Monday, February 09, 2015

Hello 2015 - What's New?


Last summer, I backed a couple of Kickstarter campaigns - and now they have both delivered.

I am now the owner of a couple of FPGA boards - and I am slowly learning FPGA technology - aided by the subtle democratisation of programmable hardware. More on this later.

Meanwhile, I am still tinkering with the minimalist programming language SIMPL.  As of Feb 9th 2015 - I can report, with some joy and enthusiasm, that I have managed  a quick and dirty hack, to port it to one of my FPGA boards.  I now have a FPGA, hosting a 32 bit, 96MHz soft core processor - that runs one of the simplest interpreted languages on the planet. Is all a bit bass-ackwards, but it's fun.

The sketch is here as a Github Gist. You will need a Papilio Duo and perhaps a LogicStart Shield - or just run it, native on an Arduino if you want a quick play.

I'm currently trying to condense all my Txtzyme and SIMPL experimentation into a single, easy to read, Quick Start Guide. please bear with me on this - it might take a little time.


A meeting with an old work colleague over a pub lunch, rekindled my active interest in SIMPL.  As such I have compiled the various blog posts from 2013 and 2014, into a single document, and I am working out the best way to present it as a useful document describing SIMPL and how it can best be used.

We discussed the idea of passing SIMPL programs via a Bluetooth Low Energy (BLE) connection between a Smartphone and a BLE device. SIMPL programs are very compact and ideally suited to the short packet format of a BLE communication packet.

Lithium Battery Developments

I have also been doing some work developing hardware that runs on a single Lithium Ion cell.  This has involved the use of the MCP1640 boost converter and also the MCP73832 battery charger IC. This development work has gone very well and I am confident that I can make an economical battery powered design based around these ICs. The MCP1640 at just 30p in volume, is a fraction of the cost of the LTC3525 boost converter. Combined with a small inductor - such as this one from Farnell - you have a very compact boost regulator for about 50p.

FPGAs - The Democratisation of Programmable Logic

Meanwhile, a couple of Kickstarters that I backed last summer have come to fruition - I have now entered the exciting world of FPGAs and soft-core processors.  The great thing is that now an Arduino can be emulated by a 32bit 100MHz soft core processor on an FPGA, and as such SIMPL can be ported to the FPGA ecosystem.   Here's an update on FPGA developments:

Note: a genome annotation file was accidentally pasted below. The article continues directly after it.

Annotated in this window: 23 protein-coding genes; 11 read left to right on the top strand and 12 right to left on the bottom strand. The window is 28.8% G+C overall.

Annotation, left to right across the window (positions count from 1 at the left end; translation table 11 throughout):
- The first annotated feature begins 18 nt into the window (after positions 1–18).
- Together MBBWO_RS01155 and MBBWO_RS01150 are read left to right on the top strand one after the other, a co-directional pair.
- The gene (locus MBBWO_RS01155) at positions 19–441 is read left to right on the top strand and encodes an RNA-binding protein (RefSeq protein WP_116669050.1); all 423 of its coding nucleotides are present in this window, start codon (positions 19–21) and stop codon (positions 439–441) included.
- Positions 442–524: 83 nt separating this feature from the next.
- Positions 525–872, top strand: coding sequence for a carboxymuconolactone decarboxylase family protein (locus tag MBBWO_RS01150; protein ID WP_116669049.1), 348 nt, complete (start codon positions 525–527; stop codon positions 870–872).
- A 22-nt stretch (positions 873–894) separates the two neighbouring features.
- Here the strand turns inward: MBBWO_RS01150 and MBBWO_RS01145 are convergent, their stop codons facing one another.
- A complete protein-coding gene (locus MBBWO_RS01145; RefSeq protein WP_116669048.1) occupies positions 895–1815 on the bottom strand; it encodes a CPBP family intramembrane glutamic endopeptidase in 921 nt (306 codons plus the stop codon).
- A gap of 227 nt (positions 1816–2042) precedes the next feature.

Field Programmable Gate Arrays (FPGAs) are definitely the future for digital electronic design.

They are a "blank canvas" of logic gates and registers, onto which you can paint your own digital design.

However, the FPGA manufacturers tool chains are certainly not intended for easy access to this wonderful technology, and to be thrown in at the deep-end of the various hardware design languages - Verilog and VHDL will appear daunting to most.

Fortunately, some forward thinking individuals have succeeded in providing an abstraction later to these tool chains in the form of an Integrated Design Environment (IDE) and with this easier entry level, have managed to make FPGA technology open to a much wider market of hobbyists and enthusiasts.


There are two competing FPGA manufacturers - who between them each hold about 45% of the world market. With this combined 90% world market domination - there is very little space for their competitors.

Altera - known for their Stratix and Cyclone families of FPGAs.

Xilinx  - known for their range of Spartan FPGAs.

Recently, two crowd funded FPGA dev-boards have come available via Kickstarter. Whilst subtley different - they share the same Xilinx Spartan 6 FPGA.

Scarab Hardware  MIniSpartan 6+ 

This is a professional dev-board with two HDMI sockets, 3.5mm audio jack, 8 channels ADC, miniSD card socket and 2MB of SRAM.   The Spartan 6 is a BGA package  - and most of the I/O is brought out to a pair of dual row headers. There is a miniB USB connection via the ubiquitous FTDI chip.  The board is white in colour with great care taken in matching track lengths for maximum performance.

Gadget Factory    Papilio Duo 

The Papilio DUO - whilst sharing the Spartan 6 FPGA offers a different approach in familiarising the hardware.  It has the footprint of an Arduino MEGA, and additional hardware may be attached in the form of shields or "Wings".   The FPGA is in a LQFP pagkage as opposed to BGA.  There is also the same FTDI  USB interface IC, but on the bottom of the pcb is an Atmel ATmega32U4 which can be programmed as an Arduino (Leonardo).

Whilst not providing on board video, Audio or microSD connectors - these can be added in the form of a "LogicStart" Shield or Gaming shield.

The unique selling point of the Papilio DUO, is that it is supplied with a soft-core processor - the "ZPUino" - which emulates an Arduino, but at 100MHz on 32bit hardware.  Once the hardware is loaded with the logic design for the ZPUino, it will then accept and run a normal Arduino sketch - but at many times the speed performance. 

Arduino users can port their sketches almost directly across to the DUO board and run them on the soft-core.  They can also progress to designing their own hardware designs to accompany the Z- core on the FPGA. 

In my opinion - this allows the Arduino user a smooth transition into the world of FPGAs.

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